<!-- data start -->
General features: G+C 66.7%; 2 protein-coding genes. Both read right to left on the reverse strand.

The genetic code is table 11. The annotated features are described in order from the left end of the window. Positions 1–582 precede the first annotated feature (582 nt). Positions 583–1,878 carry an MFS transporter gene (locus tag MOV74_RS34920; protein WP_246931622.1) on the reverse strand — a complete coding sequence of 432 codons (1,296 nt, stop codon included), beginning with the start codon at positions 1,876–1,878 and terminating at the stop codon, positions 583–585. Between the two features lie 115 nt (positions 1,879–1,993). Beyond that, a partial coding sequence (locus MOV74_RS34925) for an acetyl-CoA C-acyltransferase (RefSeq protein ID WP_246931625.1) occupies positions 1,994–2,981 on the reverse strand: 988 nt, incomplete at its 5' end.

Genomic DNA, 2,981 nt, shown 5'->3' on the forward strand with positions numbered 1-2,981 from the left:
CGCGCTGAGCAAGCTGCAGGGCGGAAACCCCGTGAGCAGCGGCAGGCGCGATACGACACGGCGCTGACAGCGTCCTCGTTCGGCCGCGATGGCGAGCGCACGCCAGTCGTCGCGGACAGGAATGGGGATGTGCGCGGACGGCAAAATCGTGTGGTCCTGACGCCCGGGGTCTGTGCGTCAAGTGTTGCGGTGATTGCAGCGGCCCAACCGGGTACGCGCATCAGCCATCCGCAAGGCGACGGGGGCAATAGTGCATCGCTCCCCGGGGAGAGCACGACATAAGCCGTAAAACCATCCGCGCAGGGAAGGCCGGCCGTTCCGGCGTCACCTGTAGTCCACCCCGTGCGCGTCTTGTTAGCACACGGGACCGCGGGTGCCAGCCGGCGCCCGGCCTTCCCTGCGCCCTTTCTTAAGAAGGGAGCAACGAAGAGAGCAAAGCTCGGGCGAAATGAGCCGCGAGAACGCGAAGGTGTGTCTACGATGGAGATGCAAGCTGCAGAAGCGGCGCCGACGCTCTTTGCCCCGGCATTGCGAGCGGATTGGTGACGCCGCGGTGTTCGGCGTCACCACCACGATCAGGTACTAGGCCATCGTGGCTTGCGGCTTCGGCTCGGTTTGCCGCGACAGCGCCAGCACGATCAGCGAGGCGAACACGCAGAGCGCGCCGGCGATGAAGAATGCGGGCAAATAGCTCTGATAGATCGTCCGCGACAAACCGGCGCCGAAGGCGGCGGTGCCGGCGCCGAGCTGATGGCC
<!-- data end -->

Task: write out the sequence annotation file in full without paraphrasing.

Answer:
General features: G+C 66.7%; 2 protein-coding genes. Both read right to left on the reverse strand.

The genetic code is table 11. The annotated features are described in order from the left end of the window. Positions 1–582 precede the first annotated feature (582 nt). Positions 583–1,878 carry an MFS transporter gene (locus tag MOV74_RS34920; protein WP_246931622.1) on the reverse strand — a complete coding sequence of 432 codons (1,296 nt, stop codon included), beginning with the start codon at positions 1,876–1,878 and terminating at the stop codon, positions 583–585. Between the two features lie 115 nt (positions 1,879–1,993). Beyond that, a partial coding sequence (locus MOV74_RS34925) for an acetyl-CoA C-acyltransferase (RefSeq protein ID WP_246931625.1) occupies positions 1,994–2,981 on the reverse strand: 988 nt, incomplete at its 5' end.

Genomic DNA, 2,981 nt, shown 5'->3' on the forward strand with positions numbered 1-2,981 from the left:
CGCGCTGAGCAAGCTGCAGGGCGGAAACCCCGTGAGCAGCGGCAGGCGCGATACGACACGGCGCTGACAGCGTCCTCGTTCGGCCGCGATGGCGAGCGCACGCCAGTCGTCGCGGACAGGAATGGGGATGTGCGCGGACGGCAAAATCGTGTGGTCCTGACGCCCGGGGTCTGTGCGTCAAGTGTTGCGGTGATTGCAGCGGCCCAACCGGGTACGCGCATCAGCCATCCGCAAGGCGACGGGGGCAATAGTGCATCGCTCCCCGGGGAGAGCACGACATAAGCCGTAAAACCATCCGCGCAGGGAAGGCCGGCCGTTCCGGCGTCACCTGTAGTCCACCCCGTGCGCGTCTTGTTAGCACACGGGACCGCGGGTGCCAGCCGGCGCCCGGCCTTCCCTGCGCCCTTTCTTAAGAAGGGAGCAACGAAGAGAGCAAAGCTCGGGCGAAATGAGCCGCGAGAACGCGAAGGTGTGTCTACGATGGAGATGCAAGCTGCAGAAGCGGCGCCGACGCTCTTTGCCCCGGCATTGCGAGCGGATTGGTGACGCCGCGGTGTTCGGCGTCACCACCACGATCAGGTACTAGGCCATCGTGGCTTGCGGCTTCGGCTCGGTTTGCCGCGACAGCGCCAGCACGATCAGCGAGGCGAACACGCAGAGCGCGCCGGCGATGAAGAATGCGGGCAAATAGCTCTGATAGATCGTCCGCGACAAACCGGCGCCGAAGGCGGCGGTGCCGGCGCCGAGCTGATGGCC